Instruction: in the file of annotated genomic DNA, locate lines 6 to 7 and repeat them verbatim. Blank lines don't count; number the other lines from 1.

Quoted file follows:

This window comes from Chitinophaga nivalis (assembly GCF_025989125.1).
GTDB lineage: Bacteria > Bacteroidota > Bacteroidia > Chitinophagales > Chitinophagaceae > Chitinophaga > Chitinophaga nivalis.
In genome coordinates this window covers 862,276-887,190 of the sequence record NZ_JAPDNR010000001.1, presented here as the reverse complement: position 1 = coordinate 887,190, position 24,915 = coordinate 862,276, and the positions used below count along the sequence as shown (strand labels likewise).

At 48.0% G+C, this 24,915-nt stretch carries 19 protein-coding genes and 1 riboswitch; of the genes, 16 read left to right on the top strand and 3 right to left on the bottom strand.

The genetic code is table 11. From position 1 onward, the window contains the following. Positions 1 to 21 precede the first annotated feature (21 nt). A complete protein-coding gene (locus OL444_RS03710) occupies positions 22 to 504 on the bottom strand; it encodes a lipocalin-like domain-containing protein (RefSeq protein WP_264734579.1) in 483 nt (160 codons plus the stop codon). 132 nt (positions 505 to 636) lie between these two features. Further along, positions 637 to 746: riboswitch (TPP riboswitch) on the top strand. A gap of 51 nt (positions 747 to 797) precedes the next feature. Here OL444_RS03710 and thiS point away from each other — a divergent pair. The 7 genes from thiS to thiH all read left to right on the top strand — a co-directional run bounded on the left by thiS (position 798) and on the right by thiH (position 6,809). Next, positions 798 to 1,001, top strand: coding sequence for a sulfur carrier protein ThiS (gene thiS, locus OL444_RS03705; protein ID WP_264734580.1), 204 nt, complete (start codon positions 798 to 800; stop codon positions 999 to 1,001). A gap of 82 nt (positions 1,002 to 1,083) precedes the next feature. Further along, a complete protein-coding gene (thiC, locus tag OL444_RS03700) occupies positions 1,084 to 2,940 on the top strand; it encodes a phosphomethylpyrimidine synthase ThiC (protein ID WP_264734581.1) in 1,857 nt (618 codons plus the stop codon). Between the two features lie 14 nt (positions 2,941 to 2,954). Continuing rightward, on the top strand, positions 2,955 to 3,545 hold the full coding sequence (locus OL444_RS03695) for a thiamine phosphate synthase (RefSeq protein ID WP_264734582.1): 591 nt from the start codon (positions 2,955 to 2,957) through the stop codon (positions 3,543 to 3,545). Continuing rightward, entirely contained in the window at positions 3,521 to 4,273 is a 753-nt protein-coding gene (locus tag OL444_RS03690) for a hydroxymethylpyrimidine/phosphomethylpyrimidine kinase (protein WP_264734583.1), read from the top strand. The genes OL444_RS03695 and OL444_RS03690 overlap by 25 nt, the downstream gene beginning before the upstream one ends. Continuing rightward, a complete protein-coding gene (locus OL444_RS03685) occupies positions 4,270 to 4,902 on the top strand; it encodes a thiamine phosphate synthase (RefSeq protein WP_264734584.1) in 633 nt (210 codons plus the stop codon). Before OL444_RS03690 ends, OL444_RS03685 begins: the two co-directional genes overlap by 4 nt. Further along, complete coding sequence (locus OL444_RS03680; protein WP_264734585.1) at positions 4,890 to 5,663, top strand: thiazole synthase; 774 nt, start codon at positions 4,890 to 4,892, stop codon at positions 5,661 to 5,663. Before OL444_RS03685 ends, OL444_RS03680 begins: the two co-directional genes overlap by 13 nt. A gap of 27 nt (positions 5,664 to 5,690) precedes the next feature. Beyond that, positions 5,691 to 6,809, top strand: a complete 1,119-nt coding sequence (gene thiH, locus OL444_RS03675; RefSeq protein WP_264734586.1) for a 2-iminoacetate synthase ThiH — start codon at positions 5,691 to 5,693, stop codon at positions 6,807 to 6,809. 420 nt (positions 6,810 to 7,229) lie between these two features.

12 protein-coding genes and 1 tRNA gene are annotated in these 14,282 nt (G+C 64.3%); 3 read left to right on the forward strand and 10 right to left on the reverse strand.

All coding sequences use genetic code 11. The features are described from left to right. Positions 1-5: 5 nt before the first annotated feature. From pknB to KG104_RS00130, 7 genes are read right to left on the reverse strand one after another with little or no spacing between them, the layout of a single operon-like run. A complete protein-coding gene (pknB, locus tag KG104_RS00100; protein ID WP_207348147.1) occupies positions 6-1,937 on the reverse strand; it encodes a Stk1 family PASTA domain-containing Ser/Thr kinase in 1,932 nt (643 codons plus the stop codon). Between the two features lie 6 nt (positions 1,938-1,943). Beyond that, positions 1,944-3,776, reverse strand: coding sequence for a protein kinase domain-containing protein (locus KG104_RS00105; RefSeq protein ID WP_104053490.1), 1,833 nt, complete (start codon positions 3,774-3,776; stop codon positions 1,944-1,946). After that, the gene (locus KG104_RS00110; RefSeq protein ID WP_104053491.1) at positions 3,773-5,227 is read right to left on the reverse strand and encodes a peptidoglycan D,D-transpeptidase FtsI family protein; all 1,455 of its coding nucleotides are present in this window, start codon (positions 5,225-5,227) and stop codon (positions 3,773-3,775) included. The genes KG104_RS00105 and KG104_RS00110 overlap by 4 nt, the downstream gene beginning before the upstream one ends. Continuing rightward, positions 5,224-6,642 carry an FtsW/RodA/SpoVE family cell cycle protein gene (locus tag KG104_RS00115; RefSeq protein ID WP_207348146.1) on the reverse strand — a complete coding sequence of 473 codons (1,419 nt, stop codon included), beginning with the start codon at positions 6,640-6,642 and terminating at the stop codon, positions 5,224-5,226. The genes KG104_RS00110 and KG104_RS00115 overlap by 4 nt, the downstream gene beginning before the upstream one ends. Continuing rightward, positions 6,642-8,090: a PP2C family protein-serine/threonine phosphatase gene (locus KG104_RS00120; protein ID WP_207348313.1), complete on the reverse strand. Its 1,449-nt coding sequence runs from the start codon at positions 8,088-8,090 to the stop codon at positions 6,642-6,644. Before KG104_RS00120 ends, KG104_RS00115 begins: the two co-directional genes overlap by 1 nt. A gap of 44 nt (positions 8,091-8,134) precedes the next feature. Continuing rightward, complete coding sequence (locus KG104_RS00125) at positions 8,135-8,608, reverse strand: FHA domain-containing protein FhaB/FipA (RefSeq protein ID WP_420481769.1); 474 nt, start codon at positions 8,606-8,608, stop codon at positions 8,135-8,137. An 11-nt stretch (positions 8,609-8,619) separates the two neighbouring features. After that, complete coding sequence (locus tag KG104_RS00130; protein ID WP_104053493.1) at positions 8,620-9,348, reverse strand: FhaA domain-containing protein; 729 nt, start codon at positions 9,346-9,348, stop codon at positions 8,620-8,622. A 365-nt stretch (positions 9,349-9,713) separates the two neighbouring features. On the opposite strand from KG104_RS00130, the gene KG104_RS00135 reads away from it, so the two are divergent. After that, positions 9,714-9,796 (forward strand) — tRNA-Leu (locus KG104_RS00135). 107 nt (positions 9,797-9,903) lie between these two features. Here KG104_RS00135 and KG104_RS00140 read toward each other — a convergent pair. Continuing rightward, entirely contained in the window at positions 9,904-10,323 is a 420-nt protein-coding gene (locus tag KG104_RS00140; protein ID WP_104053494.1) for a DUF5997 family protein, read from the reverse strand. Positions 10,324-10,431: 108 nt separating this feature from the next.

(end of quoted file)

12 protein-coding genes and 1 tRNA gene are annotated in these 14,282 nt (G+C 64.3%); 3 read left to right on the forward strand and 10 right to left on the reverse strand.

All coding sequences use genetic code 11. The features are described from left to right. Positions 1-5: 5 nt before the first annotated feature. From pknB to KG104_RS00130, 7 genes are read right to left on the reverse strand one after another with little or no spacing between them, the layout of a single operon-like run. A complete protein-coding gene (pknB, locus tag KG104_RS00100; protein ID WP_207348147.1) occupies positions 6-1,937 on the reverse strand; it encodes a Stk1 family PASTA domain-containing Ser/Thr kinase in 1,932 nt (643 codons plus the stop codon). Between the two features lie 6 nt (positions 1,938-1,943). Beyond that, positions 1,944-3,776, reverse strand: coding sequence for a protein kinase domain-containing protein (locus KG104_RS00105; RefSeq protein ID WP_104053490.1), 1,833 nt, complete (start codon positions 3,774-3,776; stop codon positions 1,944-1,946). After that, the gene (locus KG104_RS00110; RefSeq protein ID WP_104053491.1) at positions 3,773-5,227 is read right to left on the reverse strand and encodes a peptidoglycan D,D-transpeptidase FtsI family protein; all 1,455 of its coding nucleotides are present in this window, start codon (positions 5,225-5,227) and stop codon (positions 3,773-3,775) included. The genes KG104_RS00105 and KG104_RS00110 overlap by 4 nt, the downstream gene beginning before the upstream one ends. Continuing rightward, positions 5,224-6,642 carry an FtsW/RodA/SpoVE family cell cycle protein gene (locus tag KG104_RS00115; RefSeq protein ID WP_207348146.1) on the reverse strand — a complete coding sequence of 473 codons (1,419 nt, stop codon included), beginning with the start codon at positions 6,640-6,642 and terminating at the stop codon, positions 5,224-5,226. The genes KG104_RS00110 and KG104_RS00115 overlap by 4 nt, the downstream gene beginning before the upstream one ends. Continuing rightward, positions 6,642-8,090: a PP2C family protein-serine/threonine phosphatase gene (locus KG104_RS00120; protein ID WP_207348313.1), complete on the reverse strand. Its 1,449-nt coding sequence runs from the start codon at positions 8,088-8,090 to the stop codon at positions 6,642-6,644. Before KG104_RS00120 ends, KG104_RS00115 begins: the two co-directional genes overlap by 1 nt. A gap of 44 nt (positions 8,091-8,134) precedes the next feature. Continuing rightward, complete coding sequence (locus KG104_RS00125) at positions 8,135-8,608, reverse strand: FHA domain-containing protein FhaB/FipA (RefSeq protein ID WP_420481769.1); 474 nt, start codon at positions 8,606-8,608, stop codon at positions 8,135-8,137. An 11-nt stretch (positions 8,609-8,619) separates the two neighbouring features. After that, complete coding sequence (locus tag KG104_RS00130; protein ID WP_104053493.1) at positions 8,620-9,348, reverse strand: FhaA domain-containing protein; 729 nt, start codon at positions 9,346-9,348, stop codon at positions 8,620-8,622. A 365-nt stretch (positions 9,349-9,713) separates the two neighbouring features. On the opposite strand from KG104_RS00130, the gene KG104_RS00135 reads away from it, so the two are divergent. After that, positions 9,714-9,796 (forward strand) — tRNA-Leu (locus KG104_RS00135). 107 nt (positions 9,797-9,903) lie between these two features. Here KG104_RS00135 and KG104_RS00140 read toward each other — a convergent pair. Continuing rightward, entirely contained in the window at positions 9,904-10,323 is a 420-nt protein-coding gene (locus tag KG104_RS00140; protein ID WP_104053494.1) for a DUF5997 family protein, read from the reverse strand. Positions 10,324-10,431: 108 nt separating this feature from the next.